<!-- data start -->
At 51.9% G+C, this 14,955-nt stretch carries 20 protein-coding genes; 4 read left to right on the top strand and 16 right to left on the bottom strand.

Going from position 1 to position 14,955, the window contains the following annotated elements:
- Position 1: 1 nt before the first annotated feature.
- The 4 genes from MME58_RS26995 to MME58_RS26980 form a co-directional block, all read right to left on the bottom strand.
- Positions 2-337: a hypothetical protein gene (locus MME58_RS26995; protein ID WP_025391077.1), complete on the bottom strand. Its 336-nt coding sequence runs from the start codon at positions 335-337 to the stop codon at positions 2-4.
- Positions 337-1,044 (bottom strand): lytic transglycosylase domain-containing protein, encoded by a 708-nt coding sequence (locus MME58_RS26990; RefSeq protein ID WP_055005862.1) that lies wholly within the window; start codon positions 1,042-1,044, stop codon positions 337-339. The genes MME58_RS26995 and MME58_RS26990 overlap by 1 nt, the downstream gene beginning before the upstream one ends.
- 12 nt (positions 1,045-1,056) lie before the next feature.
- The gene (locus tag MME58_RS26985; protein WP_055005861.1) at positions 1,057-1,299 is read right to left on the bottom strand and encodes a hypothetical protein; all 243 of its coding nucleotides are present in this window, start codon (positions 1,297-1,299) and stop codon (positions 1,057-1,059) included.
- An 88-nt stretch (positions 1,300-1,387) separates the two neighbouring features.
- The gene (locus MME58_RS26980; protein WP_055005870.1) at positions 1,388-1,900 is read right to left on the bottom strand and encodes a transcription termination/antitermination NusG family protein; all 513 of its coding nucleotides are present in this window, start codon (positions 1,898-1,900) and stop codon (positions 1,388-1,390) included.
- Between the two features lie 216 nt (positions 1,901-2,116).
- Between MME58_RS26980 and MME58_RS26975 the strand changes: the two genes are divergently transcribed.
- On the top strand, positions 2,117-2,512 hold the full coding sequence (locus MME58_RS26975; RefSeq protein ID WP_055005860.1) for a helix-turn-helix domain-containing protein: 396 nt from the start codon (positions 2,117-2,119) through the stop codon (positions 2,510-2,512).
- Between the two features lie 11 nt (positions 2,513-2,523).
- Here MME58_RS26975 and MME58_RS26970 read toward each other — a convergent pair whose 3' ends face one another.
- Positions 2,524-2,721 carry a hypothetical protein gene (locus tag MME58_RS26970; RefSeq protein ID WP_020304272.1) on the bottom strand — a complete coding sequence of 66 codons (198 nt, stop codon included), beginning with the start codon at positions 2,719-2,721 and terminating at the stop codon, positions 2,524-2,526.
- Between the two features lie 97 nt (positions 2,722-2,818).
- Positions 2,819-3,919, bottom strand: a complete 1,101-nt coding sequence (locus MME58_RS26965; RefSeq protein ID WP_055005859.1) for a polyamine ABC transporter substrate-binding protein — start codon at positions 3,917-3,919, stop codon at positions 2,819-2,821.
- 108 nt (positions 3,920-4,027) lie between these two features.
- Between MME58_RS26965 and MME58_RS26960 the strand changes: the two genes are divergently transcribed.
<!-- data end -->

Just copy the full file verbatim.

At 51.9% G+C, this 14,955-nt stretch carries 20 protein-coding genes; 4 read left to right on the top strand and 16 right to left on the bottom strand.

Going from position 1 to position 14,955, the window contains the following annotated elements:
- Position 1: 1 nt before the first annotated feature.
- The 4 genes from MME58_RS26995 to MME58_RS26980 form a co-directional block, all read right to left on the bottom strand.
- Positions 2-337: a hypothetical protein gene (locus MME58_RS26995; protein ID WP_025391077.1), complete on the bottom strand. Its 336-nt coding sequence runs from the start codon at positions 335-337 to the stop codon at positions 2-4.
- Positions 337-1,044 (bottom strand): lytic transglycosylase domain-containing protein, encoded by a 708-nt coding sequence (locus MME58_RS26990; RefSeq protein ID WP_055005862.1) that lies wholly within the window; start codon positions 1,042-1,044, stop codon positions 337-339. The genes MME58_RS26995 and MME58_RS26990 overlap by 1 nt, the downstream gene beginning before the upstream one ends.
- 12 nt (positions 1,045-1,056) lie before the next feature.
- The gene (locus tag MME58_RS26985; protein WP_055005861.1) at positions 1,057-1,299 is read right to left on the bottom strand and encodes a hypothetical protein; all 243 of its coding nucleotides are present in this window, start codon (positions 1,297-1,299) and stop codon (positions 1,057-1,059) included.
- An 88-nt stretch (positions 1,300-1,387) separates the two neighbouring features.
- The gene (locus MME58_RS26980; protein WP_055005870.1) at positions 1,388-1,900 is read right to left on the bottom strand and encodes a transcription termination/antitermination NusG family protein; all 513 of its coding nucleotides are present in this window, start codon (positions 1,898-1,900) and stop codon (positions 1,388-1,390) included.
- Between the two features lie 216 nt (positions 1,901-2,116).
- Between MME58_RS26980 and MME58_RS26975 the strand changes: the two genes are divergently transcribed.
- On the top strand, positions 2,117-2,512 hold the full coding sequence (locus MME58_RS26975; RefSeq protein ID WP_055005860.1) for a helix-turn-helix domain-containing protein: 396 nt from the start codon (positions 2,117-2,119) through the stop codon (positions 2,510-2,512).
- Between the two features lie 11 nt (positions 2,513-2,523).
- Here MME58_RS26975 and MME58_RS26970 read toward each other — a convergent pair whose 3' ends face one another.
- Positions 2,524-2,721 carry a hypothetical protein gene (locus tag MME58_RS26970; RefSeq protein ID WP_020304272.1) on the bottom strand — a complete coding sequence of 66 codons (198 nt, stop codon included), beginning with the start codon at positions 2,719-2,721 and terminating at the stop codon, positions 2,524-2,526.
- Between the two features lie 97 nt (positions 2,722-2,818).
- Positions 2,819-3,919, bottom strand: a complete 1,101-nt coding sequence (locus MME58_RS26965; RefSeq protein ID WP_055005859.1) for a polyamine ABC transporter substrate-binding protein — start codon at positions 3,917-3,919, stop codon at positions 2,819-2,821.
- 108 nt (positions 3,920-4,027) lie between these two features.
- Between MME58_RS26965 and MME58_RS26960 the strand changes: the two genes are divergently transcribed.